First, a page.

Mary Stoltzfus is alone teaching and doing what she wants when she gets a letter that she was not expecting. It is a letter asking her to come to Montana and teach. But, she loves where she is, doesn't she. After all, Pennsylvania is a great place, isn't it? As time goes on though she starts to realize that Montana might be a great idea after all. She decides to go just to see what it is like there.
Arthur Bontrager meets her at the station and he is to show her around. It is nothing at all like she is used to. She decides to stay for a while and then starts to believe that she will always be alone. She gets attacked by dogs while coming home one day and is once again not sure what to do. There are so many questions. Should she go back to Pennsylvania or is Montana where she is probably supposed to be?
Overall this was a good book that will have you questioning what Mary should do. If you enjoy Amish stories make sure to add this read to your list. Get swept up in Mary’s life.
Mary Stoltzfus is thirty years old, splashed with freckles, and unmarried. In her Amish world, that qualifies her to be called an old maid. She is living her quiet schoolteacher life in the Lancaster County Amish community when she gets a surprising invitation in the mail one day. Would she come to Montana to teach?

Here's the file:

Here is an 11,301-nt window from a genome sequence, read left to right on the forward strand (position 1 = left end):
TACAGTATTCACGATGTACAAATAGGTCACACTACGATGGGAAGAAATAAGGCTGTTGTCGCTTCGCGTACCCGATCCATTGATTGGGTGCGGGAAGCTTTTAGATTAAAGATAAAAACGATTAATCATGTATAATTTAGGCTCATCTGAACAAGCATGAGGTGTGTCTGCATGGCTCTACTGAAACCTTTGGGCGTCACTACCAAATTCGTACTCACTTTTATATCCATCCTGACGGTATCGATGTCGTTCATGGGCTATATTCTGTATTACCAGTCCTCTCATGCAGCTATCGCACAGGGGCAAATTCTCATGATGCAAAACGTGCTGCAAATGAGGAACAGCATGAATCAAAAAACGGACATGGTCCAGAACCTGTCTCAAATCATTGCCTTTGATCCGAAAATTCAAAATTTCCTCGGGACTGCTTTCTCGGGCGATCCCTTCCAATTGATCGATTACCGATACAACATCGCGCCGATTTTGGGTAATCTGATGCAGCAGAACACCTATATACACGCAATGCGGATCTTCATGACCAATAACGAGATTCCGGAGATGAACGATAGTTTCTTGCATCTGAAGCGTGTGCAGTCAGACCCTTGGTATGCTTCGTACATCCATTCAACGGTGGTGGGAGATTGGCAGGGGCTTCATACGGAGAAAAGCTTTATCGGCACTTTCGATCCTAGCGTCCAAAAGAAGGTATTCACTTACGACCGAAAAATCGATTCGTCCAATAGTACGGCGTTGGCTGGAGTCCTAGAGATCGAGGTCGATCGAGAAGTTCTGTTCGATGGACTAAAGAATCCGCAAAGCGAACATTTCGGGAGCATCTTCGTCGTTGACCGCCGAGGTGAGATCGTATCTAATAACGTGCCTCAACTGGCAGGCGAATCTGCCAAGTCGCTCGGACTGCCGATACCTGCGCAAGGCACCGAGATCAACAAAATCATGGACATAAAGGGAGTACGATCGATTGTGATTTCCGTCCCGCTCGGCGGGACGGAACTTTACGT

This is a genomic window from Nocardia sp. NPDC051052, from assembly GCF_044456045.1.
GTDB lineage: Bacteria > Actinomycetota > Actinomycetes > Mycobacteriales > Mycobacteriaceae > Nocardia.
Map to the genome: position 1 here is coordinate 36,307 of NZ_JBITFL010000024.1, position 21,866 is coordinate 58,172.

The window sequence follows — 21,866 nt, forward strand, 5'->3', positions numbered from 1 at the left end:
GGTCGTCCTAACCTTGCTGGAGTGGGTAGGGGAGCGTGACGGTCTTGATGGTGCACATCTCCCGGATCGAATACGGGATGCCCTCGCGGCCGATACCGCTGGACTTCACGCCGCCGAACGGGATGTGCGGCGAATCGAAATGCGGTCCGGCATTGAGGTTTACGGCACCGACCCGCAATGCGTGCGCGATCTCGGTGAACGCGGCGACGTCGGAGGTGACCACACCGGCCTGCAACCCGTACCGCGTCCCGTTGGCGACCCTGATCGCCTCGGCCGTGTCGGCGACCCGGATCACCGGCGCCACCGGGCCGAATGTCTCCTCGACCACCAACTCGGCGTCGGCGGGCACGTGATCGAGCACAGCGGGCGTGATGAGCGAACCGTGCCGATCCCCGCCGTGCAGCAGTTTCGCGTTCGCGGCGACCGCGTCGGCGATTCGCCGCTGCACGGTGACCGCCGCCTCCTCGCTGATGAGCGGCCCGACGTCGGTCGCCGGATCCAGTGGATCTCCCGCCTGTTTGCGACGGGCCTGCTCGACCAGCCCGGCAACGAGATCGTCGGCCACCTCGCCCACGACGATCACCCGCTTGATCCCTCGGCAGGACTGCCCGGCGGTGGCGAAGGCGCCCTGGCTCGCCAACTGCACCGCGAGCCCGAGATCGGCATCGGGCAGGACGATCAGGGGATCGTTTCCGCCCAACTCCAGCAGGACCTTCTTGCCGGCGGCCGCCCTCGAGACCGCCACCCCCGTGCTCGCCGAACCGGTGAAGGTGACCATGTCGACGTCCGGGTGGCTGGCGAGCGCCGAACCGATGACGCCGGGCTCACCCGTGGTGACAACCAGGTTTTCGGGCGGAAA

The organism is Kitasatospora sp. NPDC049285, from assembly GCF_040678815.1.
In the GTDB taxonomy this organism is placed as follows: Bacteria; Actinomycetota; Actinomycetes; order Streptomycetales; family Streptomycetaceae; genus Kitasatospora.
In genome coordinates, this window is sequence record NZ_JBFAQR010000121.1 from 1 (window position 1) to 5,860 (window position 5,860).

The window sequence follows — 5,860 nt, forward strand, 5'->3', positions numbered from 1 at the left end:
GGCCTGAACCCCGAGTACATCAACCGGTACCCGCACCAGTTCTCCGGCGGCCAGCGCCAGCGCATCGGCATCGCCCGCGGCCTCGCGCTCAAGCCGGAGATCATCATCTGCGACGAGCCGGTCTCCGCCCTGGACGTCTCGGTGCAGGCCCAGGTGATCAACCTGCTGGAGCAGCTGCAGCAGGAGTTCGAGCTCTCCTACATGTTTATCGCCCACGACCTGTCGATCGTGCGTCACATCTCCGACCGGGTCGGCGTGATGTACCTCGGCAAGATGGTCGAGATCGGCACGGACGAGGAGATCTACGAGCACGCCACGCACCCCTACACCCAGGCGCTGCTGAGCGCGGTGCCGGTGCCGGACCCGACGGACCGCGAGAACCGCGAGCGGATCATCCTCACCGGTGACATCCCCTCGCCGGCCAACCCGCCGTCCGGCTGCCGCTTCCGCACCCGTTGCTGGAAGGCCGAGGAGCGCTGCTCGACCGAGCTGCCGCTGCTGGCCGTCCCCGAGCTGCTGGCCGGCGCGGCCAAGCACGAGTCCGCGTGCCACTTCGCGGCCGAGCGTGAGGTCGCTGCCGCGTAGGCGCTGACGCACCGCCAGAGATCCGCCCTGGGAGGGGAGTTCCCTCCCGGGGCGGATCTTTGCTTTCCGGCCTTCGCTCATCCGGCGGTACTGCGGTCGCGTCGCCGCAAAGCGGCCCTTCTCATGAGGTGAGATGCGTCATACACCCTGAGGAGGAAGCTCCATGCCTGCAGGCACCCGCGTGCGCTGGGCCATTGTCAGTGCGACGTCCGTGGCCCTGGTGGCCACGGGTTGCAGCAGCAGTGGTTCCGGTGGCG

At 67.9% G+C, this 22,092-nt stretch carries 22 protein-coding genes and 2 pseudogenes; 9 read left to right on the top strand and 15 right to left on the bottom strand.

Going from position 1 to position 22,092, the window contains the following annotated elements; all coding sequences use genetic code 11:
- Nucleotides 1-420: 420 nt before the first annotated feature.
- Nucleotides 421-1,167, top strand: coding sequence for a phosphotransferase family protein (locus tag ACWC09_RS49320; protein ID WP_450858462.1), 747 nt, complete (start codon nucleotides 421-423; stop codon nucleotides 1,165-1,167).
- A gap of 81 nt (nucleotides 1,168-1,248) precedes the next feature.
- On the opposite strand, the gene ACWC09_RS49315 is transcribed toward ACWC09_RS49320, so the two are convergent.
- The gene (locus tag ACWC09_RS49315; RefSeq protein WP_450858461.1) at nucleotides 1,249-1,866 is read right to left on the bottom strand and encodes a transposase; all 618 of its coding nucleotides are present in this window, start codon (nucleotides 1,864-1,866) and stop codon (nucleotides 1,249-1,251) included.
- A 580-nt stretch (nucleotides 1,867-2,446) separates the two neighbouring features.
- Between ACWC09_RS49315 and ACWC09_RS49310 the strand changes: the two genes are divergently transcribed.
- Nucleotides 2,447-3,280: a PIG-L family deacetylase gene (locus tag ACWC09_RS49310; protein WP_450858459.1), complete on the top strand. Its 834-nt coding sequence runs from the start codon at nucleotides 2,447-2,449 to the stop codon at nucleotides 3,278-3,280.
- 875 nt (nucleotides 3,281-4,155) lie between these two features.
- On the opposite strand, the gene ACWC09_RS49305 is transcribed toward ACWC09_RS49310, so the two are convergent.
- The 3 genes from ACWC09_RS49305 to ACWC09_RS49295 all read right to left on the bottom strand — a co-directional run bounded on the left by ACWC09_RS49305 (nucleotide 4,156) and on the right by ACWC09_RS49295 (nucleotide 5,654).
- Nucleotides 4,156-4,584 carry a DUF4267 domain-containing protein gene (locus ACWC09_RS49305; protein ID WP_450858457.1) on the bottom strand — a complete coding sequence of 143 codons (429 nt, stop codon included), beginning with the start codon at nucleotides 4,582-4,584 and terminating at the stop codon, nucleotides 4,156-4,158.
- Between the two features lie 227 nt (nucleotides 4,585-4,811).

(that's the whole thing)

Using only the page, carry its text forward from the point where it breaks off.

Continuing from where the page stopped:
Of course not, she decides, fully at home in eastern Pennsylvania, where she can go out to eat in dozens of restaurants, do her laundry in a newfangled washer that’s powered by compressed air, and hire a driver if she wants to go farther than her horse and buggy can comfortably take her. What is there to do in Montana, she sniffs.
But soon she becomes annoyed by the cracks in the floor of her one-room schoolhouse, the noise of the nearby road, and the two eighth-grade boys who try to make toilet paper cigarettes and nearly burn down the privy.
Before long, Mary is on Amtrak, “just to take care of her curiosity,” she explains to her mother. She arrives at a desolate station and meets Arthur Bontrager, who had signed the invitation and has come to introduce her to Beaver Creek School, dirt roads, and the fancy shed where she would live. When she settles into this world of mountain ranges and pine-tree majesty, her old buried questions—about why no man had ever been her match—have come along to live with her. After she’s injured by wild dogs on her walk home from school, Mary faces new questions. Is she weak if she accepts a Bouvier des Flandres dog from Arthur’s friend? Who is the young woman in the photo at Arthur’s house? And why does she suddenly care? Does she really belong back in Lancaster?